Shatner & Shatner On Working TogetherBy Lisa
March 1, 2002 - 1:09 AM
William Shatner (James T. Kirk) recently took part in a live chat with his daughter Lisabeth, chatting about working together on WilliamShatner.com.
"My daughter Lis is a real inspiration," William Shatner told chatters at MSN. "To watch her grow from this red-headed, blue-eyed wonderful child who we had to keep out of the sun for her lack of melanin, to see her become a lawyer, sculptress, and writer. We had worked on things together, but I didn't realise it would be as satisfying as it is."
Shatner's new web site has already had an impact on the way the actor interacts with his fans. "When I was in Sacramento a few weeks ago, there were several hundred people that wanted me to sign something and I only had an hour before my plane left," he explained. "So I hurriedly tried to get through the line. This created a negative reaction from some of the people. So this brought the dilemma, do you try and get through as many as you can or do you greet everyone and not get through everyone in line? [...] So Lis wanted to turn that over to the fans and see what the fans thought I should be doing. So I will conduct myself the way the fans want me to act."
But what happens when father and daughter disagree about an element of the web site? "I win of course," laughed Lisabeth. "Our whole relationship is based on intimidation," added her father. "She intimidates me."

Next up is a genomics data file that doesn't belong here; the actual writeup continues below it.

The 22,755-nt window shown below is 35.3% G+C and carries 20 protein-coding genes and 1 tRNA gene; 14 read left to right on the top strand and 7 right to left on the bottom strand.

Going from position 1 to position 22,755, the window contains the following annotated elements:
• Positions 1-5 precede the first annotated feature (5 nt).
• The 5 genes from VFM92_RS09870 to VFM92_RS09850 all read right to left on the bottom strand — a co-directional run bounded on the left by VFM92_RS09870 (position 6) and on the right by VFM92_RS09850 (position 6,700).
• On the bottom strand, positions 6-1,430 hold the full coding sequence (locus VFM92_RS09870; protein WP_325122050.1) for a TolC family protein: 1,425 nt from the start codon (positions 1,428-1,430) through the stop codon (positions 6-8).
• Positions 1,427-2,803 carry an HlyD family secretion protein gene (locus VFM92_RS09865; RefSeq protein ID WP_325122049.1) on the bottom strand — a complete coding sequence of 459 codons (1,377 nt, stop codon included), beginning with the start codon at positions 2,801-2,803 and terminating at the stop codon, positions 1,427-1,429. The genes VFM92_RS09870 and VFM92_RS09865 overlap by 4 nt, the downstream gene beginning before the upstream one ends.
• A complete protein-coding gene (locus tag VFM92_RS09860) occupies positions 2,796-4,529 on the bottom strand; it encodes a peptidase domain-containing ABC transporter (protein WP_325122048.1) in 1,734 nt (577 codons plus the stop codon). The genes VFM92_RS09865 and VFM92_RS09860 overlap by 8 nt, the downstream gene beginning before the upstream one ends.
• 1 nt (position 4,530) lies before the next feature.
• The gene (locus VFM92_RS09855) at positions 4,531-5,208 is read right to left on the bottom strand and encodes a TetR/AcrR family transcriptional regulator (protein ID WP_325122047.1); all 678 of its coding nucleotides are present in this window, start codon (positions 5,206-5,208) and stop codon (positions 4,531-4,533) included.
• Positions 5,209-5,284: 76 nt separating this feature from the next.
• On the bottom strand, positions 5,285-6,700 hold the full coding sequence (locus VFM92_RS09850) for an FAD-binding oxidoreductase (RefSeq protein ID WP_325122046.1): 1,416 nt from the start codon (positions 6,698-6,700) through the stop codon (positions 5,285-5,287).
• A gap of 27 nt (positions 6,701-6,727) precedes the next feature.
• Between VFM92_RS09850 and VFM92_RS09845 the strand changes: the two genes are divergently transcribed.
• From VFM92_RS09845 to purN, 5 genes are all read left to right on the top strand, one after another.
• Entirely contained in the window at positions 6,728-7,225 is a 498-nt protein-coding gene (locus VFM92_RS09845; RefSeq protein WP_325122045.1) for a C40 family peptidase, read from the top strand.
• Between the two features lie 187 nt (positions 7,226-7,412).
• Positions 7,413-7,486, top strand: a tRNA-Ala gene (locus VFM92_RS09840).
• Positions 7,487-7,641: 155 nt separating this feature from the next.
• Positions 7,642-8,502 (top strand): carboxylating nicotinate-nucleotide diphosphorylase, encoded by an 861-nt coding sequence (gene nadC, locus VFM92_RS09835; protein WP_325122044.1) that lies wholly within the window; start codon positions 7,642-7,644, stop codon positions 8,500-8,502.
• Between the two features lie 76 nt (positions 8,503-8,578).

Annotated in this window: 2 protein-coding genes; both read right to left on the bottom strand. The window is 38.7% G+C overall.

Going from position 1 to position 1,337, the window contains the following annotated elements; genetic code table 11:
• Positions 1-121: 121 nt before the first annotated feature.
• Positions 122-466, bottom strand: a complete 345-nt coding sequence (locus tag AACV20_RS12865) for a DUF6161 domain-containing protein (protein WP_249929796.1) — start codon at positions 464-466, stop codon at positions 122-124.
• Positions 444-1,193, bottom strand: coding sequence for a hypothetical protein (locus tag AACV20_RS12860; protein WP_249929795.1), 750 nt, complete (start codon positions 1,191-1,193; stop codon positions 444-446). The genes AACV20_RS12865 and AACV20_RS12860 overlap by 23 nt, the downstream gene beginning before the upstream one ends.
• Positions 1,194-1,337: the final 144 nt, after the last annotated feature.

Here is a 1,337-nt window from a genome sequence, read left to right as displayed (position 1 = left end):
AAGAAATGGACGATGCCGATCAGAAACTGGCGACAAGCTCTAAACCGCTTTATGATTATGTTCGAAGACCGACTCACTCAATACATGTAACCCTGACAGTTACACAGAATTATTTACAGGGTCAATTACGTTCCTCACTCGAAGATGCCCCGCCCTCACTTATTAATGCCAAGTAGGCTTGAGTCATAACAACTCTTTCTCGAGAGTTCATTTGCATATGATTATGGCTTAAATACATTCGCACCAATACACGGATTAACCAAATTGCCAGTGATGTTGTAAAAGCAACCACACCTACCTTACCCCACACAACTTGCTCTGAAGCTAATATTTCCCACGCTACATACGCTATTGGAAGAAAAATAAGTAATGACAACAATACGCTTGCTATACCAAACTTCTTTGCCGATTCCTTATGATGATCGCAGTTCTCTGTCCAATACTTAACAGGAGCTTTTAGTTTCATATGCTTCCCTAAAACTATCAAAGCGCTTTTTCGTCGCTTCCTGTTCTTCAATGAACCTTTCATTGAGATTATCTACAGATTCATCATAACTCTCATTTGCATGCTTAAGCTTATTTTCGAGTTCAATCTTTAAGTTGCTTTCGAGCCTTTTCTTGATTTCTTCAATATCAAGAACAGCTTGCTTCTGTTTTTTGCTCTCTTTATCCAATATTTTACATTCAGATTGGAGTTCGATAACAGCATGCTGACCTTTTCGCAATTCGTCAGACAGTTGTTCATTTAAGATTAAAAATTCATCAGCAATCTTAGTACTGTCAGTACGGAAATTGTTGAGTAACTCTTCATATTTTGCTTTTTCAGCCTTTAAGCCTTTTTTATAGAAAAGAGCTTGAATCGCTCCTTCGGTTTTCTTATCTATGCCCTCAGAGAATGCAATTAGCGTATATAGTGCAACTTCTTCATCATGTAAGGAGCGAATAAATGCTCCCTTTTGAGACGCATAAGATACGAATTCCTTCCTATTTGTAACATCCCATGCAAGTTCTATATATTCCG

Of course, Lisabeth has been on the receiving end of that famous Captain Kirk intimidation herself, relating a story from some time ago. "Oh dear! This is the famous gate story! I drove back down the driveway, I insist to this date that the gate was malfunctioning, but according to the other members of the family, it wasn't the gate," she related. "I hit the gate and it tore off it's hinges and landed on the top of the car. From high atop the mountain, I saw the captain descending toward me and I thought my life was over so I prepared in a hari kari fashion that it was over quickly without pain. When he got there, he just looked at me, the gate, back at me and then went back up the hill without saying anything. He didn't talk to me for two weeks, which is extremely lenient treatment."